Ballmer: Surface Tablet Not A Publicity Stunt10:08 AM EST Wed. Jul. 11, 2012
Microsoft CEO Steve Ballmer told CRN that the company’s new Surface tablet is anything but a publicity stunt.
“It is not a publicity stunt,” said Ballmer responding to a question on whether the Surface tablet was designed simply to promote Windows 8 and could eventually be pulled from the market. “I mean, it is a real piece of hardware that real blood, sweat and tears [went into], and engineering excellence and innovation and creativity and capital. We are in. We are also in with our [hardware OEM] partners, but we are in.”
Stan Shih, founder of Acer, one of Microsoft's tablet OEM partners, said Microsoft's Surface tablets were developed solely to create interest in Windows 8 as a tablet platform and that the company would not offer more models after that purpose is realized, according to a report in DigiTimes after Surface was unveiled.
Ballmer would not comment on how big an investment the company made to get Surface off the ground or exactly how long the company has been working on the product. “It was a while ago,” he said when asked when the highly-secretive Surface project was launched.
“I know there is a desire to paint things dramatically,” he said in an interview Monday at Microsoft’s Worldwide Partner Conference in Toronto. “But of course there are many decisions. There is the decision to start. There is decisions to proceed. There are decisions to make commitments to hardware partners, to suppliers. There is the decision to make an announcement.”
Ballmer said the Surface project involved a relatively small team with even the large Microsoft Windows team “mostly in the dark with a couple of exceptions.” One of the objectives from the start, he said, was “privacy and secrecy in order to really have a chance to do it right.” Through it all, Ballmer said, he and the Microsoft board were kept up to date on the project.
Microsoft is introducing two tablet products: Surface for Windows RT, a consumer tablet running Windows 8 on ARM microprocessors that Microsoft expects to be used in the workplace, and Surface for Windows 8 Pro, an Intel Core-based tablet that runs the edition of the upcoming Windows 8 operating system for business professionals.
“Right now we are focused on executing well this first phase, which is to ship the Surface RT along with Windows 8 in October,” said Ballmer. “We said it would be about 90 days later before we would have the Surface [for Windows] 8 Pro, and those will just be in limited distribution to start.”
The Surface product is being manufactured by Pegatron, the same China=based company that assembles Apple iPhones.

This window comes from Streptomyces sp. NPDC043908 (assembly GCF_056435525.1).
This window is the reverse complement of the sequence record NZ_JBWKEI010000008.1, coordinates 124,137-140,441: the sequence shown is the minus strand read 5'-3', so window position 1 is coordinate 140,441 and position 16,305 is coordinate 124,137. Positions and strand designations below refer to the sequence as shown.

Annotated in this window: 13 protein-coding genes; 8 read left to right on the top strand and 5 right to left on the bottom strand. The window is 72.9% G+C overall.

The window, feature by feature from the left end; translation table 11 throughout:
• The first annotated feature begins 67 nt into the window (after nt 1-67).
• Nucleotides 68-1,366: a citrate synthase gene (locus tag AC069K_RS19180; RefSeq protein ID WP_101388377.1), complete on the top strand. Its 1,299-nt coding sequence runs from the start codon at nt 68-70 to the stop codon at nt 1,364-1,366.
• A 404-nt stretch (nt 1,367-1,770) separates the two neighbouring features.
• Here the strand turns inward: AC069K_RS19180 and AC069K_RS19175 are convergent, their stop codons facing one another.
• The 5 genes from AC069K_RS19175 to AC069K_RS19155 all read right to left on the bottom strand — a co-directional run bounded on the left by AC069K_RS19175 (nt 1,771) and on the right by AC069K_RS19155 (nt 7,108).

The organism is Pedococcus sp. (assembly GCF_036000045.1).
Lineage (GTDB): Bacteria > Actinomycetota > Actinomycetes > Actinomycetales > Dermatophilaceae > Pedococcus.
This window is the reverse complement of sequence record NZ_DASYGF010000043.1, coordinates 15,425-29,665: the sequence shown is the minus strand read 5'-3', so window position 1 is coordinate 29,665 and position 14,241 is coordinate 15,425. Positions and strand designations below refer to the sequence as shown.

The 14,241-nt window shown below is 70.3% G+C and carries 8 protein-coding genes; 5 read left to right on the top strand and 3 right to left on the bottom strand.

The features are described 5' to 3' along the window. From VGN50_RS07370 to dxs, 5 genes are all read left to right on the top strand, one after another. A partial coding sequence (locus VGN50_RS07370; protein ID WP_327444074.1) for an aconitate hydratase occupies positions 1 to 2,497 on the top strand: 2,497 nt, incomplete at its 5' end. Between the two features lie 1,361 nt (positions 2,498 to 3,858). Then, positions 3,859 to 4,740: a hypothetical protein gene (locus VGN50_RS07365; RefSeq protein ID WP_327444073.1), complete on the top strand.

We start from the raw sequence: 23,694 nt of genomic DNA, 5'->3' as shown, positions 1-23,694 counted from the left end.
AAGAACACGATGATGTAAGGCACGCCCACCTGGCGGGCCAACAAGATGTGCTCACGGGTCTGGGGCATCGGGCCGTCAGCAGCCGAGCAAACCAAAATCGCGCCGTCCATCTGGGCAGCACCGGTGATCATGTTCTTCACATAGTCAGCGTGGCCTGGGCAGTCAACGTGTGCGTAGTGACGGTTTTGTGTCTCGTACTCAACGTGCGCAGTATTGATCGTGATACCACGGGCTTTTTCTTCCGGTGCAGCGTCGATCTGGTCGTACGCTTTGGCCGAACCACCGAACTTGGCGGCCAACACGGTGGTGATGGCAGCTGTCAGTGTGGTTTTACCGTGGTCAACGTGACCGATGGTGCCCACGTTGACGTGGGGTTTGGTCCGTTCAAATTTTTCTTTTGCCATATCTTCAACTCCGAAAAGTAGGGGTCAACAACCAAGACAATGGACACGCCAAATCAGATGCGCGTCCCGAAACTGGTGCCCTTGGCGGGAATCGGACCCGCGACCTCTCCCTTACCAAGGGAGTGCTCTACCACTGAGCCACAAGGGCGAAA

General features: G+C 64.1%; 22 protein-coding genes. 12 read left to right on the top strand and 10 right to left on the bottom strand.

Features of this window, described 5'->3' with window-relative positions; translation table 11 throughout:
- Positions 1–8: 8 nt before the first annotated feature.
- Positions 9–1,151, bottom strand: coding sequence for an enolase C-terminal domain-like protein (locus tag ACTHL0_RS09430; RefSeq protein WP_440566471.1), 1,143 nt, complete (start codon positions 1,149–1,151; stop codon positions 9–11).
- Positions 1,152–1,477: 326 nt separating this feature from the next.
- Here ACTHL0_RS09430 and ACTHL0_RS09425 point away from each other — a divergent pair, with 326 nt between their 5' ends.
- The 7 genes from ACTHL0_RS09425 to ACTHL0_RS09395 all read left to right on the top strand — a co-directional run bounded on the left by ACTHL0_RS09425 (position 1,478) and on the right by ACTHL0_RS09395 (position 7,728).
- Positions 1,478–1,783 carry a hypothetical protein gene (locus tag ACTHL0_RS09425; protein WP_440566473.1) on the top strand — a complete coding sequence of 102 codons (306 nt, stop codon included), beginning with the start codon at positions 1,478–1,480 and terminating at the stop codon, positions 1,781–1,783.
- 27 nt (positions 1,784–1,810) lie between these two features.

NEXT: Ballmer On What Led To The Decision To Launch Surface
Ballmer said the decision to create the Surface tablet line came as a result of Microsoft’s decision to not cede any market space to Apple as it brought Windows 8 to market.
“What we said at the [Surface] launch sort of speaks to all of it,which is as we brought Windows 8 to market we made a decision that we just were not going to leave any [space] exposed to Apple in terms of an innovation boundary,” he said. “We were going to think about things holistically. We were going to make sure that this particular form factor that was all the best of a PC and all the best of a tablet, got all of the best innovation we could bring and not leave that exposed to potential vagaries that may come out of our [hardware partner] ecosystem while it is getting galvanized. And we made that decision and moved forward down that path.”
As to the impact Surface will have on Microsoft’s top and bottom line, Ballmer said he expects Microsoft to have a “decent-size business” with Surface.
“Whether we have a decent-size business or better than that will depend on how galvanized our [hardware OEM] partners really get around the Windows 8 opportunity,” he said.
The decision to break from the past and enter the tablet hardware business with Surface has received rave reviews from Microsoft partners at the conference.
“I applaud them for being aggressive and moving forward with [Surface] and developing their ecosystem beyond what they have traditionally done,” said Kevin Murai, president and CEO of Synnex, one of the top IT product distributors. “For us, the world is changing. All partners we deal with are evolving. If it is the right move for Microsoft, we certainly embrace it too.”
David Powell, vice president of managed services for TekLinks, a Birmingham, Ala.-based Microsoft hosting partner, called Microsoft’s decision to bring Surface to market a “great move” that has the potential to shake up the market.
“For Microsoft to control the quality and user experience, they had to control the hardware,” said Powell. “For all of Apple’s heavy handedness and control, the Apple experience is always the same. It is clean and tight. For Microsoft to compete with that they had to control the hardware.”
All that said, Powell noted that Microsoft is late to the tablet game. “They are entering a market where they are not the dominant player and that is unfamiliar territory for Microsoft,” he said. “Today 90 percent of the market is Apple iPad. The question is will Surface be good enough to get someone to put their $600 iPad in the drawer and buy a Surface?”
PUBLISHED JULY 11, 2012